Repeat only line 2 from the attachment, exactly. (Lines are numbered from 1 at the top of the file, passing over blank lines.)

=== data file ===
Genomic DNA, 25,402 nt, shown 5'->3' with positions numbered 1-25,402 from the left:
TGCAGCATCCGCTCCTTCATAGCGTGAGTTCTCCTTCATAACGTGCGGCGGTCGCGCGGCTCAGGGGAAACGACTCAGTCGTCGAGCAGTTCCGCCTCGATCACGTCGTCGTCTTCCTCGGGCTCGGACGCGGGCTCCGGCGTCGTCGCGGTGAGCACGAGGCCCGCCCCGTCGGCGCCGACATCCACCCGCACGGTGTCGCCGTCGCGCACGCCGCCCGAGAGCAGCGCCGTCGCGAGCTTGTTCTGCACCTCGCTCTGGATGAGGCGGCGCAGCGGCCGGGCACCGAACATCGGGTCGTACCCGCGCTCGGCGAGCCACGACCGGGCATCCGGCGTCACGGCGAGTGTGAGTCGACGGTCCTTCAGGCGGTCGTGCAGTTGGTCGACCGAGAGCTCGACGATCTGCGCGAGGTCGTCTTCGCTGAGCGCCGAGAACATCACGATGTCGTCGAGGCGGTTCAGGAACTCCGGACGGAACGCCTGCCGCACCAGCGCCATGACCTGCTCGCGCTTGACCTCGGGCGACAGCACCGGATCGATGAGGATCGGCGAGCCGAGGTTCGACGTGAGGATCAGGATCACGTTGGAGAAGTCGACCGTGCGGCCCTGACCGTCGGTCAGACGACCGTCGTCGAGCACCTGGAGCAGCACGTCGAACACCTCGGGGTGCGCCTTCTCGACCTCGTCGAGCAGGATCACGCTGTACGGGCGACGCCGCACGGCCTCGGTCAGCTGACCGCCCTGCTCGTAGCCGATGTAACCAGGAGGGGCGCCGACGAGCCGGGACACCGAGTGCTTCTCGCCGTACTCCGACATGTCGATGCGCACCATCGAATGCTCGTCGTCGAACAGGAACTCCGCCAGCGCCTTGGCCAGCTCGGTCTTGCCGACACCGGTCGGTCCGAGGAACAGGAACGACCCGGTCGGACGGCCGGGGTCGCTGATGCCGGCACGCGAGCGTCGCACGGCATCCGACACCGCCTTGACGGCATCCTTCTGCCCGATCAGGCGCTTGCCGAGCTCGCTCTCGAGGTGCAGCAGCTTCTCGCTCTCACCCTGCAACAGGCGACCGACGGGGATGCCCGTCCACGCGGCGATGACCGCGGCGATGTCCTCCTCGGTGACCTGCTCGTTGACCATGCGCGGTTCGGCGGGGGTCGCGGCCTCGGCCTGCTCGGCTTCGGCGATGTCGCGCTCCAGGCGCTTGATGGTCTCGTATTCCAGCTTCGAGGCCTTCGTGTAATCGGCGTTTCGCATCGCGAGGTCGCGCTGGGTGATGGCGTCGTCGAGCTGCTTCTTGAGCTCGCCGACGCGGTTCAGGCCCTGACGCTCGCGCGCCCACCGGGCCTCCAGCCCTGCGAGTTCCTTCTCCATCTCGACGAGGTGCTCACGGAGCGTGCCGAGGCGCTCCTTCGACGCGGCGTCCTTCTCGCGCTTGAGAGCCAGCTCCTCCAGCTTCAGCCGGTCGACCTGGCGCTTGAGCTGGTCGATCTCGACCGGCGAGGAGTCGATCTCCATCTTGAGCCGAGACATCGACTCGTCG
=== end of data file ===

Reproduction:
TGCAGCATCCGCTCCTTCATAGCGTGAGTTCTCCTTCATAACGTGCGGCGGTCGCGCGGCTCAGGGGAAACGACTCAGTCGTCGAGCAGTTCCGCCTCGATCACGTCGTCGTCTTCCTCGGGCTCGGACGCGGGCTCCGGCGTCGTCGCGGTGAGCACGAGGCCCGCCCCGTCGGCGCCGACATCCACCCGCACGGTGTCGCCGTCGCGCACGCCGCCCGAGAGCAGCGCCGTCGCGAGCTTGTTCTGCACCTCGCTCTGGATGAGGCGGCGCAGCGGCCGGGCACCGAACATCGGGTCGTACCCGCGCTCGGCGAGCCACGACCGGGCATCCGGCGTCACGGCGAGTGTGAGTCGACGGTCCTTCAGGCGGTCGTGCAGTTGGTCGACCGAGAGCTCGACGATCTGCGCGAGGTCGTCTTCGCTGAGCGCCGAGAACATCACGATGTCGTCGAGGCGGTTCAGGAACTCCGGACGGAACGCCTGCCGCACCAGCGCCATGACCTGCTCGCGCTTGACCTCGGGCGACAGCACCGGATCGATGAGGATCGGCGAGCCGAGGTTCGACGTGAGGATCAGGATCACGTTGGAGAAGTCGACCGTGCGGCCCTGACCGTCGGTCAGACGACCGTCGTCGAGCACCTGGAGCAGCACGTCGAACACCTCGGGGTGCGCCTTCTCGACCTCGTCGAGCAGGATCACGCTGTACGGGCGACGCCGCACGGCCTCGGTCAGCTGACCGCCCTGCTCGTAGCCGATGTAACCAGGAGGGGCGCCGACGAGCCGGGACACCGAGTGCTTCTCGCCGTACTCCGACATGTCGATGCGCACCATCGAATGCTCGTCGTCGAACAGGAACTCCGCCAGCGCCTTGGCCAGCTCGGTCTTGCCGACACCGGTCGGTCCGAGGAACAGGAACGACCCGGTCGGACGGCCGGGGTCGCTGATGCCGGCACGCGAGCGTCGCACGGCATCCGACACCGCCTTGACGGCATCCTTCTGCCCGATCAGGCGCTTGCCGAGCTCGCTCTCGAGGTGCAGCAGCTTCTCGCTCTCACCCTGCAACAGGCGACCGACGGGGATGCCCGTCCACGCGGCGATGACCGCGGCGATGTCCTCCTCGGTGACCTGCTCGTTGACCATGCGCGGTTCGGCGGGGGTCGCGGCCTCGGCCTGCTCGGCTTCGGCGATGTCGCGCTCCAGGCGCTTGATGGTCTCGTATTCCAGCTTCGAGGCCTTCGTGTAATCGGCGTTTCGCATCGCGAGGTCGCGCTGGGTGATGGCGTCGTCGAGCTGCTTCTTGAGCTCGCCGACGCGGTTCAGGCCCTGACGCTCGCGCGCCCACCGGGCCTCCAGCCCTGCGAGTTCCTTCTCCATCTCGACGAGGTGCTCACGGAGCGTGCCGAGGCGCTCCTTCGACGCGGCGTCCTTCTCGCGCTTGAGAGCCAGCTCCTCCAGCTTCAGCCGGTCGACCTGGCGCTTGAGCTGGTCGATCTCGACCGGCGAGGAGTCGATCTCCATCTTGAGCCGAGACATCGACTCGTCG